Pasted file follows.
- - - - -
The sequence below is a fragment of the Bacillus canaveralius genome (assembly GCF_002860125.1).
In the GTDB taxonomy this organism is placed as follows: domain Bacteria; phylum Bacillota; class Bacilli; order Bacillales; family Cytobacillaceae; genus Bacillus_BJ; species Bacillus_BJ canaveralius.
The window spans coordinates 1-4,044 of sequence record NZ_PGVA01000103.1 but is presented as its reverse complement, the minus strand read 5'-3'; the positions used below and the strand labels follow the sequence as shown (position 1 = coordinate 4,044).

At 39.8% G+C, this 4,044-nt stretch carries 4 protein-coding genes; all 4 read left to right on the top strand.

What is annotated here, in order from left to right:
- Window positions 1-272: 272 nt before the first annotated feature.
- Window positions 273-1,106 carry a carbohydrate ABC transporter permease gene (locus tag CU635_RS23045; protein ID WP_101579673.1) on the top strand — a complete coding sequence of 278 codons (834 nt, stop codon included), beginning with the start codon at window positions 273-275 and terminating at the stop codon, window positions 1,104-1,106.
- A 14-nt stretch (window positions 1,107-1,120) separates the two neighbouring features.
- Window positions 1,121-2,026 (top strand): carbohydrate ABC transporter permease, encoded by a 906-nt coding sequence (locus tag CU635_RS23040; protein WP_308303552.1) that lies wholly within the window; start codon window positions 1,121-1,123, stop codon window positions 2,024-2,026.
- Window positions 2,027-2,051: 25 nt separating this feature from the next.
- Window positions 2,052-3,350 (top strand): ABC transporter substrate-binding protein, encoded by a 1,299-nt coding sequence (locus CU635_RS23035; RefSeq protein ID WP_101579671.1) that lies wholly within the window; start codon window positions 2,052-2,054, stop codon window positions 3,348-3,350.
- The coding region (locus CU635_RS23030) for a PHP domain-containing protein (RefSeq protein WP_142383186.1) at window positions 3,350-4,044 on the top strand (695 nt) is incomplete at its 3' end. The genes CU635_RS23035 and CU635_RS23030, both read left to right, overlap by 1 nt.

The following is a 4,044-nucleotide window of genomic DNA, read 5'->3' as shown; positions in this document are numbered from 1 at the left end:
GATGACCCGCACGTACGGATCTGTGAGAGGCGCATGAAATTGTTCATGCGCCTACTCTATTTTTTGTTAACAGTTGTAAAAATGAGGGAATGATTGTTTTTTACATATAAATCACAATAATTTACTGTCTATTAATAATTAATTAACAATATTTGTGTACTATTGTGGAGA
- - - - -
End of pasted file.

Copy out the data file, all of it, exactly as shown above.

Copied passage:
The sequence below is a fragment of the Bacillus canaveralius genome (assembly GCF_002860125.1).
In the GTDB taxonomy this organism is placed as follows: domain Bacteria; phylum Bacillota; class Bacilli; order Bacillales; family Cytobacillaceae; genus Bacillus_BJ; species Bacillus_BJ canaveralius.
The window spans coordinates 1-4,044 of sequence record NZ_PGVA01000103.1 but is presented as its reverse complement, the minus strand read 5'-3'; the positions used below and the strand labels follow the sequence as shown (position 1 = coordinate 4,044).

At 39.8% G+C, this 4,044-nt stretch carries 4 protein-coding genes; all 4 read left to right on the top strand.

What is annotated here, in order from left to right:
- Window positions 1-272: 272 nt before the first annotated feature.
- Window positions 273-1,106 carry a carbohydrate ABC transporter permease gene (locus tag CU635_RS23045; protein ID WP_101579673.1) on the top strand — a complete coding sequence of 278 codons (834 nt, stop codon included), beginning with the start codon at window positions 273-275 and terminating at the stop codon, window positions 1,104-1,106.
- A 14-nt stretch (window positions 1,107-1,120) separates the two neighbouring features.
- Window positions 1,121-2,026 (top strand): carbohydrate ABC transporter permease, encoded by a 906-nt coding sequence (locus tag CU635_RS23040; protein WP_308303552.1) that lies wholly within the window; start codon window positions 1,121-1,123, stop codon window positions 2,024-2,026.
- Window positions 2,027-2,051: 25 nt separating this feature from the next.
- Window positions 2,052-3,350 (top strand): ABC transporter substrate-binding protein, encoded by a 1,299-nt coding sequence (locus CU635_RS23035; RefSeq protein ID WP_101579671.1) that lies wholly within the window; start codon window positions 2,052-2,054, stop codon window positions 3,348-3,350.
- The coding region (locus CU635_RS23030) for a PHP domain-containing protein (RefSeq protein WP_142383186.1) at window positions 3,350-4,044 on the top strand (695 nt) is incomplete at its 3' end. The genes CU635_RS23035 and CU635_RS23030, both read left to right, overlap by 1 nt.

The following is a 4,044-nucleotide window of genomic DNA, read 5'->3' as shown; positions in this document are numbered from 1 at the left end:
GATGACCCGCACGTACGGATCTGTGAGAGGCGCATGAAATTGTTCATGCGCCTACTCTATTTTTTGTTAACAGTTGTAAAAATGAGGGAATGATTGTTTTTTACATATAAATCACAATAATTTACTGTCTATTAATAATTAATTAACAATATTTGTGTACTATTGTGGAGA